European Monsters : Making Moments

Making Moments

Krista Walsh

I love when writing allows the opportunity to explore places I’ve never been able to go in person. When I first heard about this monster anthology, I knew it would be a great chance to leave my comfort zone of western Europe-based stories to travel further east and delve into some new mysteries. What I didn’t expect was for Seljord, Telemark, Norway to be such a difficult location on which to find information! I scoured the internet and tourism books to pull what details I could, but for a town known for their lake monster, there was surprisingly little to pull from. Except for a very neat video of Selma that a girl got on her cell phone.  Too poor quality for anything definitive, but just enough to send the imagination into overdrive.

My decision to work with Selma came about in a rather strange way. I thought about what I wanted a monster story to be about, and all I could picture was mist and water. Maybe a few black leaves whipping along a path at dusk. From there it seemed an easy jump to demons lurking in the water, so I did some research into which renowned lake monster would fit the bill. Selma popped out right away because of the number of sightings over the years, in depth tales that offer clear (if not always consistent) and emotional encounters. Interestingly, none of the reports ever mentioned an attack – just a large beast over 40 feet long lurking under the surface of the lake.  This looming dread, the idea that she was always present, but biding her time, inspired the first draft of my story.


The final edit of the story, the one you can find in the anthology, is a comparison of human vs. monster, never resolving whether the monster or the narrator killed her lover, but that concept came much later than the original idea.

My first take was to draw parallels between Selma’s lurking and growing environmental issues.  In the first draft, Astrid and her family visit her grandparents in Seljord. Her grandfather is the one to warn her against the monster, but her parents laugh it off and tell her not to lose any sleep over it.  As an aside, it’s mentioned that Astrid’s father works for a coal company. There’s obvious tension between father and grandfather, which builds until Astrid confronts her grandfather about what he’s seen. He fills her in on the history of Selma, the lake monster who’s been in hiding for a very long time, but is getting closer to reaching the surface. Once she does, there will be endless repercussions, consequences they cannot recover from – all because people overlooked the obvious signs.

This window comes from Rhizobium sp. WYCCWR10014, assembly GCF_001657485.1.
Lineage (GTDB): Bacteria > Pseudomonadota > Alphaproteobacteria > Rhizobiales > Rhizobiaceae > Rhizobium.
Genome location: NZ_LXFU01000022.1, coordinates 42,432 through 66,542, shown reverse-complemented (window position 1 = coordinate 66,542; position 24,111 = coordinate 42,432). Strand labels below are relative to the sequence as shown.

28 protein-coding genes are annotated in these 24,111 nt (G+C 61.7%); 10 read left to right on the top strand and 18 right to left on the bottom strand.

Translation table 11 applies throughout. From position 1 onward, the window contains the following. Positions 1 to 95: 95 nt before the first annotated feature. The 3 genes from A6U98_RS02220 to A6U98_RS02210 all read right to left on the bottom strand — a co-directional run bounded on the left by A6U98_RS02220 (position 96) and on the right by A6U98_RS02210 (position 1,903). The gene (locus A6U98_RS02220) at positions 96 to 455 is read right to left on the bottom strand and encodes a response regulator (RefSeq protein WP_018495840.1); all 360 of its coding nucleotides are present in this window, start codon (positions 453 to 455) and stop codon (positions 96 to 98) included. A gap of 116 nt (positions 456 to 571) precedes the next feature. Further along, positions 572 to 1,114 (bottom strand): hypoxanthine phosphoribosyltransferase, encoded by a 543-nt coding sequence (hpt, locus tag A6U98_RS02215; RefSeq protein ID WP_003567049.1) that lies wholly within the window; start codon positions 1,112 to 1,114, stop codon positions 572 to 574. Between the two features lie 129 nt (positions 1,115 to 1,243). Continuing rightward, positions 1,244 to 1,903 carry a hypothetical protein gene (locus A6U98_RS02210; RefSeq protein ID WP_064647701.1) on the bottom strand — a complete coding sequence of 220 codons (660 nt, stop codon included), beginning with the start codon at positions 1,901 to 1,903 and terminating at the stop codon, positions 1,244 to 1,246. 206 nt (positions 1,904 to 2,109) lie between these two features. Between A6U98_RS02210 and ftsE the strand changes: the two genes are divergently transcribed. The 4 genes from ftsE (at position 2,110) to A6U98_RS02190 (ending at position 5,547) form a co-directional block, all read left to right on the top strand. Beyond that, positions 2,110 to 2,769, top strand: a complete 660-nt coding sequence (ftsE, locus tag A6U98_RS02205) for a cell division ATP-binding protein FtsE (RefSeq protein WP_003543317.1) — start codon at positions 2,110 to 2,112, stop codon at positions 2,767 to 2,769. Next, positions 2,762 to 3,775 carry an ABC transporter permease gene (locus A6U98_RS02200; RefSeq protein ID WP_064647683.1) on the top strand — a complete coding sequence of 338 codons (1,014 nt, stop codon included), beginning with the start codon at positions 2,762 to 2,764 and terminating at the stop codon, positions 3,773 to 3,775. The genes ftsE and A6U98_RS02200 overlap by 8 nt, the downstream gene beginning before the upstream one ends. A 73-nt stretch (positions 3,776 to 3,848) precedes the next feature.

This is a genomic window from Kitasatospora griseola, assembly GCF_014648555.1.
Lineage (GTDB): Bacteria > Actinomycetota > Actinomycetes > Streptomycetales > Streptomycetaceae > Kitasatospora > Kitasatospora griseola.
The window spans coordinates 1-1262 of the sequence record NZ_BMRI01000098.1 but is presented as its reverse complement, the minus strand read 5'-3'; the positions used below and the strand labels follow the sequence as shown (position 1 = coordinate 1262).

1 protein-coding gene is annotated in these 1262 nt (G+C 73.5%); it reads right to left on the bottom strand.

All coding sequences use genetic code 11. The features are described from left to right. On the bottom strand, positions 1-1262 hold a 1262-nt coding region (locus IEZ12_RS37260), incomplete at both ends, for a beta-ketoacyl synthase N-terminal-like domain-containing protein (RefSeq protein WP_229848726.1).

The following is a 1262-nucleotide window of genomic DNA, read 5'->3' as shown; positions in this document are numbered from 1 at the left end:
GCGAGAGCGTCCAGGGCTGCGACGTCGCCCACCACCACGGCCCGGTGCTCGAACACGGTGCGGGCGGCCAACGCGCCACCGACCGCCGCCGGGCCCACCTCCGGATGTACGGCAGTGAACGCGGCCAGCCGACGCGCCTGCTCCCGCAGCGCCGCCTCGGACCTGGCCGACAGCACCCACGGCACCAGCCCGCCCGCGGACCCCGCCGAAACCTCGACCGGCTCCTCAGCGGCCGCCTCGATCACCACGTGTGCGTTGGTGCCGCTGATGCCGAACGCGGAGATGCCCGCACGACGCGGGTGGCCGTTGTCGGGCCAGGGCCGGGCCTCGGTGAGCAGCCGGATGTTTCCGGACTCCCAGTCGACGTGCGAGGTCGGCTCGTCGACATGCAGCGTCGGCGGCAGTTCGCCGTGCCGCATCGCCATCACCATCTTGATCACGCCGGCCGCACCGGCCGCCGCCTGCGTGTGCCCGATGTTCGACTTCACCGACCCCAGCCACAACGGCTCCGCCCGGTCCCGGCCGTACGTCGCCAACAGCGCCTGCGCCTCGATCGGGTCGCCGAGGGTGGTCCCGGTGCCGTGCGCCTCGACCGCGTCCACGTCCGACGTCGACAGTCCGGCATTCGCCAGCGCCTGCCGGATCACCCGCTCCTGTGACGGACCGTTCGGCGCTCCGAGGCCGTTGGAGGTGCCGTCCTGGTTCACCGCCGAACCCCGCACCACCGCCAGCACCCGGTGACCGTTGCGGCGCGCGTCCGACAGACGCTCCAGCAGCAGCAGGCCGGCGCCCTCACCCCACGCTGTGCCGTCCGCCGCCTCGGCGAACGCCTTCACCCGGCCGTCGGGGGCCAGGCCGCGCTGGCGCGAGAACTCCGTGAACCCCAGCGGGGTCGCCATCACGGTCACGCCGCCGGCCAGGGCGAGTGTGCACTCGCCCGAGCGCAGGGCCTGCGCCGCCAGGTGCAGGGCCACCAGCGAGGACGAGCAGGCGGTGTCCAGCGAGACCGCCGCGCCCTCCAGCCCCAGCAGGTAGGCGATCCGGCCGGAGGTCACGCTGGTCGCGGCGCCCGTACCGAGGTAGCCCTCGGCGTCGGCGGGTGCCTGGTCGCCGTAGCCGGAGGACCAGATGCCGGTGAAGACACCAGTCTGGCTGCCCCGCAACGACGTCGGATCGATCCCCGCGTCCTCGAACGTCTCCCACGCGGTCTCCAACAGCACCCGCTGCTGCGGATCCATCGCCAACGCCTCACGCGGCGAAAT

In my head, the wrath of the lake monster blended perfectly with the issues of pollution, erosion, oil spills – disasters we hear about the news every day, but have not yet found ways to prevent. Three quarters of the way through the draft, I didn’t have the heart to finish it, feeling that the ending would be too hopeless.

loch ness

What I found fascinating about this project, though, is how those the story evolved from one idea into another. Within 5000 words, I managed to bounce around so many concepts, social issues and ideologies, characters – it provided a chance to notice the journey of the writing process in a way that longer projects won’t allow (a matter of forest for the trees).

I loved this project, enjoyed working with so many other talented artists, and am very proud of the final result. Hopefully the readers will enjoy it as much as I did!


Twitter: @Krista_walsh